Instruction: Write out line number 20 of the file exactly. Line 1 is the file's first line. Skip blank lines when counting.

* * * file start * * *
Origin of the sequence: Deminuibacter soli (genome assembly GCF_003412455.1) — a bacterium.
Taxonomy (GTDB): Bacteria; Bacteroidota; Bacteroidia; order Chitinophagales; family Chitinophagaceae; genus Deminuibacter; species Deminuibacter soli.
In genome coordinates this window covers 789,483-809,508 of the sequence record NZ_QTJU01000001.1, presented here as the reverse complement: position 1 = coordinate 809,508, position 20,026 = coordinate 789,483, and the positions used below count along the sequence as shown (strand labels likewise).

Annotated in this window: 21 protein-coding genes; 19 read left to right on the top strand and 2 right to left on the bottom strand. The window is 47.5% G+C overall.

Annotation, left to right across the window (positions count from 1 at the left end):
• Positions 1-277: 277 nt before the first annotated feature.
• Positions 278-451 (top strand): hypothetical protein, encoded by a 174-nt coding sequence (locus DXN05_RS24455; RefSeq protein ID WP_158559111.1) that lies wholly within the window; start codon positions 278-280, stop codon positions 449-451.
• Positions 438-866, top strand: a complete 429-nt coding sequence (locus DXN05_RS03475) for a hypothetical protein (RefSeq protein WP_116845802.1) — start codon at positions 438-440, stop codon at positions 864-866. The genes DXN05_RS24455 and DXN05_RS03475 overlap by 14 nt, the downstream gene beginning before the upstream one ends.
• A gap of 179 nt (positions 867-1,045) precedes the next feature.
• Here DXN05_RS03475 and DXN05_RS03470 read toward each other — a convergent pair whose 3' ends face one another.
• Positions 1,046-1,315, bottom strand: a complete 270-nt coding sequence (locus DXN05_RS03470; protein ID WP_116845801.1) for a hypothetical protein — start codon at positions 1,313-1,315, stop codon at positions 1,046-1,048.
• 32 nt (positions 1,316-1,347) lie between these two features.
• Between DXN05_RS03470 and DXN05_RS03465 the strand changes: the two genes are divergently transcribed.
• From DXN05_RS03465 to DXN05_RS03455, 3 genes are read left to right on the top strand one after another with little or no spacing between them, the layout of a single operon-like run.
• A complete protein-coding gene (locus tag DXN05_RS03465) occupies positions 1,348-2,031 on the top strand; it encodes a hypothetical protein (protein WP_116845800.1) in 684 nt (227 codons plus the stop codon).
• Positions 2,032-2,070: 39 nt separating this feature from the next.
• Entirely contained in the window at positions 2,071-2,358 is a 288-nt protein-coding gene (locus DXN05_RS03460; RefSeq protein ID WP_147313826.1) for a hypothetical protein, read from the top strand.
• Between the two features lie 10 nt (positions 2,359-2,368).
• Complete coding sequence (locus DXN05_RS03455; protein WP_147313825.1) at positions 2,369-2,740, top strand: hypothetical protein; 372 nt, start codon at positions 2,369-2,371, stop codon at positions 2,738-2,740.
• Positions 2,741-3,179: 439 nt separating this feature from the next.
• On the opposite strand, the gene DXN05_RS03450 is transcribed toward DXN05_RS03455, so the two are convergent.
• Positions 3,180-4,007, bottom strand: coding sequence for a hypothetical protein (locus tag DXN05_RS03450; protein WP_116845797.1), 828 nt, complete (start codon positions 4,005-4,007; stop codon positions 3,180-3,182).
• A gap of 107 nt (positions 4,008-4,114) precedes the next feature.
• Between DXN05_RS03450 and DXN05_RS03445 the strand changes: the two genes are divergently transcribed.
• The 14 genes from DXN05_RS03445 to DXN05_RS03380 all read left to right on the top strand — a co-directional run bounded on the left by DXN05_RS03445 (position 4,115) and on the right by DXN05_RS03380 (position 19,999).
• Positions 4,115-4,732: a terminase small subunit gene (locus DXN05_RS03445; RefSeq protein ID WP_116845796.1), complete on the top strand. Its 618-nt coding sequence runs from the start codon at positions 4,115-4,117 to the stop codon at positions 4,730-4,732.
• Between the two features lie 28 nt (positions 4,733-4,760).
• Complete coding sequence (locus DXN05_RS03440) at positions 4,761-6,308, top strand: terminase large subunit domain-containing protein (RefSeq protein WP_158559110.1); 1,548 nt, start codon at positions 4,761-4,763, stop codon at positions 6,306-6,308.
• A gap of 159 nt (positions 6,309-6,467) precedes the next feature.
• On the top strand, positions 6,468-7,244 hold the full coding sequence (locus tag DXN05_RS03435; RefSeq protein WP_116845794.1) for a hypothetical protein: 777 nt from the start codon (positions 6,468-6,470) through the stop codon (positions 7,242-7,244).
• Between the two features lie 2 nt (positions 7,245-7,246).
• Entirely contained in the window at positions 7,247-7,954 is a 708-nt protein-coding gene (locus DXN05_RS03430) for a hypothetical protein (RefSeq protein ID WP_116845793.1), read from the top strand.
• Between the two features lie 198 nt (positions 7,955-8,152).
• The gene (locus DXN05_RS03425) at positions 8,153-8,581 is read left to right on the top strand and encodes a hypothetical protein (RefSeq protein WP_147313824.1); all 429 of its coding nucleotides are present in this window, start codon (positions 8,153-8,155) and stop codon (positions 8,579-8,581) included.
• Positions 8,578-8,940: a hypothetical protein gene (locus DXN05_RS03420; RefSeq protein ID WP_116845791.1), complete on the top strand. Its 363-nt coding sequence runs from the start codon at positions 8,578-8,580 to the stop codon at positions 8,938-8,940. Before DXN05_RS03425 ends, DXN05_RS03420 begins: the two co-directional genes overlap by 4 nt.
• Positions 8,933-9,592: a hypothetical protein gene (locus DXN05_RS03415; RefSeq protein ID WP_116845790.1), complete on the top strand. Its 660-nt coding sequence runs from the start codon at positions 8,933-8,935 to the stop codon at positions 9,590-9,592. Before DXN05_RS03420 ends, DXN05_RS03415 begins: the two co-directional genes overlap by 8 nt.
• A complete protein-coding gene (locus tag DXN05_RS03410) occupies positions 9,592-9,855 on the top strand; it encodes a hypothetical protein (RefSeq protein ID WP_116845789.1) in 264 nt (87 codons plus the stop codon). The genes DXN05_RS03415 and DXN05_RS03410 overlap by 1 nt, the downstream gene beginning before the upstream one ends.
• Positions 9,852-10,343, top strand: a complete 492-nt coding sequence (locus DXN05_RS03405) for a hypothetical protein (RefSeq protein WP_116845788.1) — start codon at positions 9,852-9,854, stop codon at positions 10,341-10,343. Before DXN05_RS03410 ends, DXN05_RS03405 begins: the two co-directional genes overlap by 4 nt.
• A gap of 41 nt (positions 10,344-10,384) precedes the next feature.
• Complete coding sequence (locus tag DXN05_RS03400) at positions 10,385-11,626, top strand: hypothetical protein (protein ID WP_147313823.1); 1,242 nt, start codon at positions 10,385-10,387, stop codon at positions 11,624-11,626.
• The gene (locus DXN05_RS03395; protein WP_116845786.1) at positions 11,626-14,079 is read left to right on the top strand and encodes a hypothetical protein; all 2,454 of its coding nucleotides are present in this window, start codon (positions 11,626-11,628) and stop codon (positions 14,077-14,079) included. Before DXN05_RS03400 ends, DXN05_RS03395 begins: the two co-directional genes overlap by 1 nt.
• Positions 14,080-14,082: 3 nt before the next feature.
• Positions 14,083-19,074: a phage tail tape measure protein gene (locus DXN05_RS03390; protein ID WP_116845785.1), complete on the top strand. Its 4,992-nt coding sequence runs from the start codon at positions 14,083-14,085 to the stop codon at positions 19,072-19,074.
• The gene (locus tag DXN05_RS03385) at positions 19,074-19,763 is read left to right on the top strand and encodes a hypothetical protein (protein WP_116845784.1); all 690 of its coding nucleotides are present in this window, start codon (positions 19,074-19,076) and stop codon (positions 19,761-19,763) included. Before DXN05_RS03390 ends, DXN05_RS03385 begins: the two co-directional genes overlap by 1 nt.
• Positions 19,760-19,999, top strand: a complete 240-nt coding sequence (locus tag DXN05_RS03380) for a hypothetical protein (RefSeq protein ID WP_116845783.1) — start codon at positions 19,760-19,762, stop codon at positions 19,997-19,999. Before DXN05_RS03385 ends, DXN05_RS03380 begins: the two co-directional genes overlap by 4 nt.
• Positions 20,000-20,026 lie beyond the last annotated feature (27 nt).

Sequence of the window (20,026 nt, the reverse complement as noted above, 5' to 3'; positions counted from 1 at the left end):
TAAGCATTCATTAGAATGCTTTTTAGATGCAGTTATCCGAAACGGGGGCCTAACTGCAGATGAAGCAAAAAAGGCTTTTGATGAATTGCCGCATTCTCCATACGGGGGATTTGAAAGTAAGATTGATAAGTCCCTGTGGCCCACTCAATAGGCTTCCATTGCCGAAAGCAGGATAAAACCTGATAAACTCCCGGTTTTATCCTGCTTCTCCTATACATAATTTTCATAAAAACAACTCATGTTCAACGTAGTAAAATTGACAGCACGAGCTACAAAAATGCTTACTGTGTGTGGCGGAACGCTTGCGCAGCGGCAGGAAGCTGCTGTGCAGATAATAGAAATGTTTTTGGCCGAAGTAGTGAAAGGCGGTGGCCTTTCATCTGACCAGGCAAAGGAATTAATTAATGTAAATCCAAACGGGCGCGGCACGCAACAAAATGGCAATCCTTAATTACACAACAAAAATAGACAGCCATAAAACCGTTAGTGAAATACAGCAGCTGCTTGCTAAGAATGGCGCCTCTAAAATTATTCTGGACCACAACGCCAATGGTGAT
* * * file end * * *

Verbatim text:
• Positions 2,741-3,179: 439 nt separating this feature from the next.